“This is not yet classified as a drought, but rice, maize

and other crops are already withering in the fields, with

potentially catastrophic effects for the people of DPRK.

 

“We cannot and must not let this situation become

a full-blown food security crisis. We know that

previous serious dry spells have disrupted

the food supply to a point where it has

caused serious health problems and

malnutrition across the country.”

 

North Korea called last week for an “all-out battle” against the record temperatures threatening crops, referring to an “unprecedented natural disaster”.

Drought and floods have long been a seasonal threat in North Korea, which lacks irrigation systems and other infrastructure to ward off natural disasters.

In Seoul, South Korea’s Unification Ministry said it had no specific information on the situation in the north, but that the Red Cross had notified them of the heat wave last week.

The IFRC was helping the national Red Cross to support 13,700 of the most vulnerable people at risk, in South Hamgyong and South Pyongan provinces. It had deployed emergency response teams and 20 water pumps to irrigate fields in the hardest-hit areas, it said.

David Beasley, the head of the U.N.’s World Food Programme (WFP), visited North Korea in May to look into boosting food distributions to hungry women and children, in the latest sign of an opening.

About 70 percent of North Koreans are “food insecure”, meaning they struggle to avoid hunger, and one in four children under five is stunted from chronic malnutrition, the WFP said at the time. A 2015 drought worsened the situation, it said.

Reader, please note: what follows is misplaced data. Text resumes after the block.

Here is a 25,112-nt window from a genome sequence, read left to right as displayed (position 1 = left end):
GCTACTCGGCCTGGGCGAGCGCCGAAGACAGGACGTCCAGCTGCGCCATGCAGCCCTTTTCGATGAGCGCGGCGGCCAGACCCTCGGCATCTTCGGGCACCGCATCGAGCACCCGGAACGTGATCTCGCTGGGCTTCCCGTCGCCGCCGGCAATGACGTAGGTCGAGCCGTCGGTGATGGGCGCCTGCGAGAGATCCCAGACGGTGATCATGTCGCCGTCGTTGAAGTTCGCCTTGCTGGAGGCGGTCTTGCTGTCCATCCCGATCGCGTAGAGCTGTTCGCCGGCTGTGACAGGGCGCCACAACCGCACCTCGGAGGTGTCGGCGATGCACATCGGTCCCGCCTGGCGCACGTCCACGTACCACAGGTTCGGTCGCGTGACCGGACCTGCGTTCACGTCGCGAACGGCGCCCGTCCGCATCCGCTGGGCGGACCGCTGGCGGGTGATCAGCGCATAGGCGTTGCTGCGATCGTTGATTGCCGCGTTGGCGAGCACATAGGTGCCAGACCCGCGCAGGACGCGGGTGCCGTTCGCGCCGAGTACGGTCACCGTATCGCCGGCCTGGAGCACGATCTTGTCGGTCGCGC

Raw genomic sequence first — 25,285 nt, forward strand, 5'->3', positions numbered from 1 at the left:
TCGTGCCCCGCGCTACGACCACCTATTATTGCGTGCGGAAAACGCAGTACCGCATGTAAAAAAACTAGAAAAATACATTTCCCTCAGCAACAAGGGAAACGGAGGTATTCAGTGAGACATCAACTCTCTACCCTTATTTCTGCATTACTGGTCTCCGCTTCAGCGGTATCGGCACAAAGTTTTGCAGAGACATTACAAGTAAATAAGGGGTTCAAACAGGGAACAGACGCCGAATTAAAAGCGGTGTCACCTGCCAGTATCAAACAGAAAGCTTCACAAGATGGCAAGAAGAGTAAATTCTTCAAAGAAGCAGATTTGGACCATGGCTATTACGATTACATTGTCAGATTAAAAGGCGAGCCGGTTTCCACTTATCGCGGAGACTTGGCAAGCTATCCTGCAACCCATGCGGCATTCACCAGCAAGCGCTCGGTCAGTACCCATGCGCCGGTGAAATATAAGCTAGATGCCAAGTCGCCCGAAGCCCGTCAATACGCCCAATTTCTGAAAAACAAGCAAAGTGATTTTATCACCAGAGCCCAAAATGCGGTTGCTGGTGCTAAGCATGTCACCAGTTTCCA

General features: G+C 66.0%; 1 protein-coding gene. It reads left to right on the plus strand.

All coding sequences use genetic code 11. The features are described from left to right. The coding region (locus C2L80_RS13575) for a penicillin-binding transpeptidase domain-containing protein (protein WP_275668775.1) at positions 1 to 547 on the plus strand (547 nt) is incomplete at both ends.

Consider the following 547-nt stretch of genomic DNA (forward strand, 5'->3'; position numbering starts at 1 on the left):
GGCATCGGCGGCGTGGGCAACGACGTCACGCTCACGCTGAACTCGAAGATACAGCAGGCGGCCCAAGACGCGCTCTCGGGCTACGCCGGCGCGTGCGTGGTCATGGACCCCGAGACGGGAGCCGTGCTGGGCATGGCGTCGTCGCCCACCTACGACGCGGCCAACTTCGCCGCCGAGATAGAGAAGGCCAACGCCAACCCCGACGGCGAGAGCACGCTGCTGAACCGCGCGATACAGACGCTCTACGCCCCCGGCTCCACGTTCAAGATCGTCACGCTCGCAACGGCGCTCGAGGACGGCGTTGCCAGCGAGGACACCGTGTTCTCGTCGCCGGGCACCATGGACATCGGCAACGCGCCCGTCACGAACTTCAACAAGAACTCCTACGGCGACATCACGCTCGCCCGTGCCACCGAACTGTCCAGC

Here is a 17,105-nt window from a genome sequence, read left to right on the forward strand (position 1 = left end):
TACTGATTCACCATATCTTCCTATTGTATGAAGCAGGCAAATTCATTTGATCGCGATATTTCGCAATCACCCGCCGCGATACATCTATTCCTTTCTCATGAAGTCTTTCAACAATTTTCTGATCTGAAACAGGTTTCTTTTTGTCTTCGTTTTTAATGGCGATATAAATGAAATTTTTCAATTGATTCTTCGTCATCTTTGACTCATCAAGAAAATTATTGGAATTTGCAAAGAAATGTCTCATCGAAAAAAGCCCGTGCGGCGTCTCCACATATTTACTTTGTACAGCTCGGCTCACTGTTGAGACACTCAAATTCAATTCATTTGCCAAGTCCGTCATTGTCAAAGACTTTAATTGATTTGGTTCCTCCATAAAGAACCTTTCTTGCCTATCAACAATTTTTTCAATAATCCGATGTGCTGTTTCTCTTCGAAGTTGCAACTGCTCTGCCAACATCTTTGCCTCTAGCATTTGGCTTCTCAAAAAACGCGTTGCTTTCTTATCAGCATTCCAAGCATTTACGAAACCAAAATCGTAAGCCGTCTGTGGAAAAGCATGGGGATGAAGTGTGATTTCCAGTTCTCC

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Well, none of this is pleasant. And widespread famine is increasing in areas other than North Korea.  China has been buying land in the more fertile regions of Africa and Southeast Asia because they can’t feed their people … and they’re the largest nation on Earth.

Several problems present themselves for us to consider.

First, if we’re short of power we can add PV panels to our roof within days. But if we’re short of food, creating an ample supply will take a lot longer.

Second, my skill in growing food is well outside of my professional training.  I can certainly try to have a vegetable garden at home.  But can I produce the quantity of food needed to provide me and those who live with me with an abundance of healthful food … no matter what?  Not likely.

Third, when – for all our lives – we’ve enjoyed supermarket shelves dripping over with an enormous array of foods from which to choose, it’s near impossible to believe that those shelves could be empty. It’s the ”It’ll never happen here” syndrome.  And I hope it never will happen here.  But … if we take steps now to guarantee a healthful abundance of food, then we’re in great shape … regardless.

A lack of food – or even the threat of a lack of food – seriously damages our quality of life experience. If you’re familiar with Maslow’s needs hierarchy, physiological needs come first.  Then needs for security – to ensure our physiological needs will be met in the future.  Then comes social, psychological and self-actualizing needs, which carry the greatest promise for the most fulfilling quality-of-life experience.  But food security comes first.

So … let’s see these reports – and the many others like them – as early warning signs, and take appropriate and convenient action … just in case … while we have the time to do so.